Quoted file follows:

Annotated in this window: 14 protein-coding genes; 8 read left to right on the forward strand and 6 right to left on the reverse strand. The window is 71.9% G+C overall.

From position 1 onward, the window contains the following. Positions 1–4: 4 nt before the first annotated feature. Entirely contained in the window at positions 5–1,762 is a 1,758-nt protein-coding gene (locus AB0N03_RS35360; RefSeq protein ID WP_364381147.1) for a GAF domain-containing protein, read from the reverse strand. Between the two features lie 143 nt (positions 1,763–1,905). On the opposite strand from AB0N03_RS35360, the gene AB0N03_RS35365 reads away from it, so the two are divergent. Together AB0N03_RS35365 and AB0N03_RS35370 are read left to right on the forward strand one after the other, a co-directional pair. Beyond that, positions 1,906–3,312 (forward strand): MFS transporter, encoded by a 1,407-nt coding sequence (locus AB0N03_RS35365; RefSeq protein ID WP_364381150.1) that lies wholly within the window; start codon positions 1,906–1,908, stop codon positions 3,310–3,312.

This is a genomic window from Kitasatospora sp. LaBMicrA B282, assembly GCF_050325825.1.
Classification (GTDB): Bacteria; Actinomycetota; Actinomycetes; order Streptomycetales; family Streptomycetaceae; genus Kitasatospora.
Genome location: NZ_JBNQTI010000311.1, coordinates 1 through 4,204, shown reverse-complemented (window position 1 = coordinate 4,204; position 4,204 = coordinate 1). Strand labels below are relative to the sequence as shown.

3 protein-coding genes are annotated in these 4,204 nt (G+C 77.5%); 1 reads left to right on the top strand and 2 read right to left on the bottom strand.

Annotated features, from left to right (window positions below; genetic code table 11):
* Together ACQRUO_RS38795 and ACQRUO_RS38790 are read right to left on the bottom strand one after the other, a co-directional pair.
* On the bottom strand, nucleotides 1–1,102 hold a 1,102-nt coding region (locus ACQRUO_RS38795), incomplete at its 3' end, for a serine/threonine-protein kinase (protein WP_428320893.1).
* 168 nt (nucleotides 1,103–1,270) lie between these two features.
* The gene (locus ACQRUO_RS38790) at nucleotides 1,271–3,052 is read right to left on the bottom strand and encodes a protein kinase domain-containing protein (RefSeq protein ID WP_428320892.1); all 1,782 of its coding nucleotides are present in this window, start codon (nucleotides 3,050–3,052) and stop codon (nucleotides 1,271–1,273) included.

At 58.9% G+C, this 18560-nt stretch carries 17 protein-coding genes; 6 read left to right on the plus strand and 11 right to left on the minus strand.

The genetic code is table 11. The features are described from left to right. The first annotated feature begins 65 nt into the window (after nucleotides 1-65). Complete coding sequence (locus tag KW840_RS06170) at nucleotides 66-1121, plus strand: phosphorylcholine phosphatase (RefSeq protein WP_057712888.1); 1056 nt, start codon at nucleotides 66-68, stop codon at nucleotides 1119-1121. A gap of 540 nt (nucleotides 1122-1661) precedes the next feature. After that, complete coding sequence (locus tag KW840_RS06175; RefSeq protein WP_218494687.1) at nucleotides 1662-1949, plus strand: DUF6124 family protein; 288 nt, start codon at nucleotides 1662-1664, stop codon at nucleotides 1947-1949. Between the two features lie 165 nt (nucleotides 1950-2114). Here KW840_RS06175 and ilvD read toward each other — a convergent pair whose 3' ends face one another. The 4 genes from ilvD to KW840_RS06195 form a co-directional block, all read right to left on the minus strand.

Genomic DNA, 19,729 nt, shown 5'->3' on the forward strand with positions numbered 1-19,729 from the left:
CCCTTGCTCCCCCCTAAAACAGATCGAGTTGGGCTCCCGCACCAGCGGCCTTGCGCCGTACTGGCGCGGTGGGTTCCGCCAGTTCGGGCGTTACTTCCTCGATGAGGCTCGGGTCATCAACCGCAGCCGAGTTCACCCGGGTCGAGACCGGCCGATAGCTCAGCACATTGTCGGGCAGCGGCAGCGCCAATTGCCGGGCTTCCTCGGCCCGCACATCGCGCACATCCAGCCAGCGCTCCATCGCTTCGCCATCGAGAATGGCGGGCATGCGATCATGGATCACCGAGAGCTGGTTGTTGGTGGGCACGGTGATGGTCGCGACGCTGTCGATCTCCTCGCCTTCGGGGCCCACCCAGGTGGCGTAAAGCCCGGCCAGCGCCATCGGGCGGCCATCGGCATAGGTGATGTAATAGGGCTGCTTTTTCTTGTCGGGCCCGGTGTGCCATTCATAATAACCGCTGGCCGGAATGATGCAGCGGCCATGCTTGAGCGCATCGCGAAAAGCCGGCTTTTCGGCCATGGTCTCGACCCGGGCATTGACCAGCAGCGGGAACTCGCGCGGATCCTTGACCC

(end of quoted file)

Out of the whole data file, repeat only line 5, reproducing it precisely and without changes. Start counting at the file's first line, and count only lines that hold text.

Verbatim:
Genome location: NZ_JBNQTI010000311.1, coordinates 1 through 4,204, shown reverse-complemented (window position 1 = coordinate 4,204; position 4,204 = coordinate 1). Strand labels below are relative to the sequence as shown.